Accessibility View Close toolbar

Exercising Alfresco

In "The Producers", the riotous Mel Brooks movie classic from 1968, the wily and almost washed-up Broadway producer Max Bialystock (played famously by Zero Mostel) takes timid accountant Leo Bloom (Gene Wilder) to lunch. Bialystock steers Bloom to a hotdog vendor's run-down sidewalk stand just outside an entrance to New York City's Central Park. "We're dining alfresco" Bialystock pompously intones, sardonically tracing a big, broad semicircle with his hotdog to symbolically include all the glories of being outdoors.

Of course, "alfresco" means out-of-doors or in the open air. In Italian, "fresco" means cool or fresh. Dining in the open air is often much more fun than having a meal indoors. The same may be said for exercise - whenever you have a choice, exercising "alfresco" is often much more enjoyable. Exercising outdoors is more rewarding for many people and also provides a wide range of unexpected benefits.

According to Federal agencies, the average American spends about 90% of her time indoors. Coupled with this assessment is the fact that three-quarters of Americans and one billion people worldwide have deficiencies in Vitamin D, a prime life-supporting and health-enhancing nutrient. Exercising outdoors for 30 minutes several times per week will assist your body in manufacturing more sufficient quantities of this important vitamin.

Additionally, spending time outside helps improve both physical and mental health. Regular exercise is associated with helping to prevent numerous health disorders, including obesity, diabetes, colon cancer, hip fracture, high blood pressure,1 cardiovascular conditions, and inflammatory conditions such as arthritis.2

Sunlight tends to improve a person's mood, so being outdoors is a natural boost to one's frame of mind. Adding exercise to the mix naturally enhances this psychologically elevated state. Since 2005 researchers at the University of Essex in the United Kingdom have focused on the benefits of "green exercise". In one study, participants engaging in a green outdoor walk described improvements in self-esteem, overall mood, and vigor. Confusion, fatigue, anger, and tension were all substantially reduced.3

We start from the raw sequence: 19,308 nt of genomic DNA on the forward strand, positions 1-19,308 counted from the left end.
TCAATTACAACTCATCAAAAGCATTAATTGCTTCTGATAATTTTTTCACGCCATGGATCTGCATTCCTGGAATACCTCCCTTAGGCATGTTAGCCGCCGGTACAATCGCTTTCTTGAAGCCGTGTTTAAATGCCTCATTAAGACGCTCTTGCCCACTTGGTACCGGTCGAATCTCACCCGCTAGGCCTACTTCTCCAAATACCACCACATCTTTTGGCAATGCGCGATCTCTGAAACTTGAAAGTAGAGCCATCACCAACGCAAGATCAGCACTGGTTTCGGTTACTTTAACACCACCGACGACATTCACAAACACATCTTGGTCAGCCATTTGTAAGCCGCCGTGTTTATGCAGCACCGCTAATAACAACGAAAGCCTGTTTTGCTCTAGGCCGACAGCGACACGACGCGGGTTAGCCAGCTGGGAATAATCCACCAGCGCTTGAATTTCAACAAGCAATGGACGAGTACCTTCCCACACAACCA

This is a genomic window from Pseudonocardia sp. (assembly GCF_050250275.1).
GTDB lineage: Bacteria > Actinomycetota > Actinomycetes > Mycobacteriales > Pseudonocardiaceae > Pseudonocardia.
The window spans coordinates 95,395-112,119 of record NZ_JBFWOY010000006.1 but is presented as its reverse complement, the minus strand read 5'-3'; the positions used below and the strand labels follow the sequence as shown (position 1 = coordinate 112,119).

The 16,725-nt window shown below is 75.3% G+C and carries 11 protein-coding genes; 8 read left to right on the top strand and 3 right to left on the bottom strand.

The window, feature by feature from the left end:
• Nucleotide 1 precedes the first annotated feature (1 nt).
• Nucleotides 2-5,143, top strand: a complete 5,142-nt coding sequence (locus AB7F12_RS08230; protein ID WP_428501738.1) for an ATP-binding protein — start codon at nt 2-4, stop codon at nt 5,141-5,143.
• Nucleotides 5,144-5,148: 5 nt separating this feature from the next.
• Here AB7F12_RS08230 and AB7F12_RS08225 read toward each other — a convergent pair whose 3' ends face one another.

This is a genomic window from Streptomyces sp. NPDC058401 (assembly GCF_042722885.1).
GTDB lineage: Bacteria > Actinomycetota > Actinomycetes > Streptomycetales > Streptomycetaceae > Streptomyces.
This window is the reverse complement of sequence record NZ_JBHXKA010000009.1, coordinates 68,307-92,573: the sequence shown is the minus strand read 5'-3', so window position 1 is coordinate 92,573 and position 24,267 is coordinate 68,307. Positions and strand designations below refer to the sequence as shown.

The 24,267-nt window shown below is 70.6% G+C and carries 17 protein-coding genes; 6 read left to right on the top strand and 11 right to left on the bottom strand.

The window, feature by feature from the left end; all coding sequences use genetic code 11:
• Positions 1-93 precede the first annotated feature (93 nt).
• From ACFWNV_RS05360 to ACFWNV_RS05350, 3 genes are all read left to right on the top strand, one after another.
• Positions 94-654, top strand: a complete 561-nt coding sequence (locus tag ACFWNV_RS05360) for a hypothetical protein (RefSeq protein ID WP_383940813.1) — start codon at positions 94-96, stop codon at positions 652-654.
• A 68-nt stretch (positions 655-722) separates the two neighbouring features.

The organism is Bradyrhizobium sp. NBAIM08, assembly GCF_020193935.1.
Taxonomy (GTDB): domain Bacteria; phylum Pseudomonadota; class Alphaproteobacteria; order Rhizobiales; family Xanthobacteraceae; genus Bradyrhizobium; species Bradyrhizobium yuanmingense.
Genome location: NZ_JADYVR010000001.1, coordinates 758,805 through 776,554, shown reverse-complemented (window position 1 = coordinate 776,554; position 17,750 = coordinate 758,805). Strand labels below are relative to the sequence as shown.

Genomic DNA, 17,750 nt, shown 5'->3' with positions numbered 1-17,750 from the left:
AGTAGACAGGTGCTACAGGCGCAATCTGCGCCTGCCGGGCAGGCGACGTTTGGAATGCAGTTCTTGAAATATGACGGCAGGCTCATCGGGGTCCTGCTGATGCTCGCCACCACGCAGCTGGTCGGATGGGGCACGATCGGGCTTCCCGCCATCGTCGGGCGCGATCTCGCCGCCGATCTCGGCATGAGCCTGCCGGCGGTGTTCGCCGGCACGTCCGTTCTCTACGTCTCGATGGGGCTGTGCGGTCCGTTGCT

Even viewing green and rural environments reduced blood pressure measurements by almost 9% in 100 treadmillers compared to those viewing blank screens or viewing urban images. If viewing green spaces is beneficial, actually being out-of-doors is likely to provide even greater benefit.

The bottom line? Being outdoors will enhance the value of most exercise activities. Green exercise will often impact a person's life in ways unlooked-for and by means unexpected.

1Martins RA, et al: Effects of aerobic and strength-based training on metabolic health indicators in older adults. Lipids Health Dis 9(1):76, 2010 [Epub ahead of print]
2Donges CE, et al: Effects of resistance or aerobic exercise training on interleukin-6, C-reactive protein, and body composition. Med Sci Sports Exerc 42(2):304-313, 2010
3Barton J, Pretty J. Urban ecology and human health and well-being. In Gaston K, et al. (eds): Urban Ecology. British Ecological Society and Cambridge University Press, 2010

New patients receive a free consultation!

Office Hours

Our Regular Schedule

Monday:

7:30am - 12pm and 3pm - 6pm

Tuesday:

3pm - 6pm

Wednesday:

7:30am - 12pm and 3pm - 6pm

Thursday:

7:30am - 12pm and 3pm - 6pm

Friday:

Closed

Saturday:

Appointment Only

Sunday:

Closed

Location

Find us on the map

  • "Dr. Blair and his staff are wonderful, caring individuals who have always given my family the best care. You guys are amazing!"
  • Summer Sports

    Summer Sports In the summertime, everyone's thoughts turn to the outdoors. We want to get out in the sun and have some fun. Some people do exercise outdoors, such as running, walking, and biking, all year long regardless of the weather.1 For others, summer's warmer temperatures make activity outside ...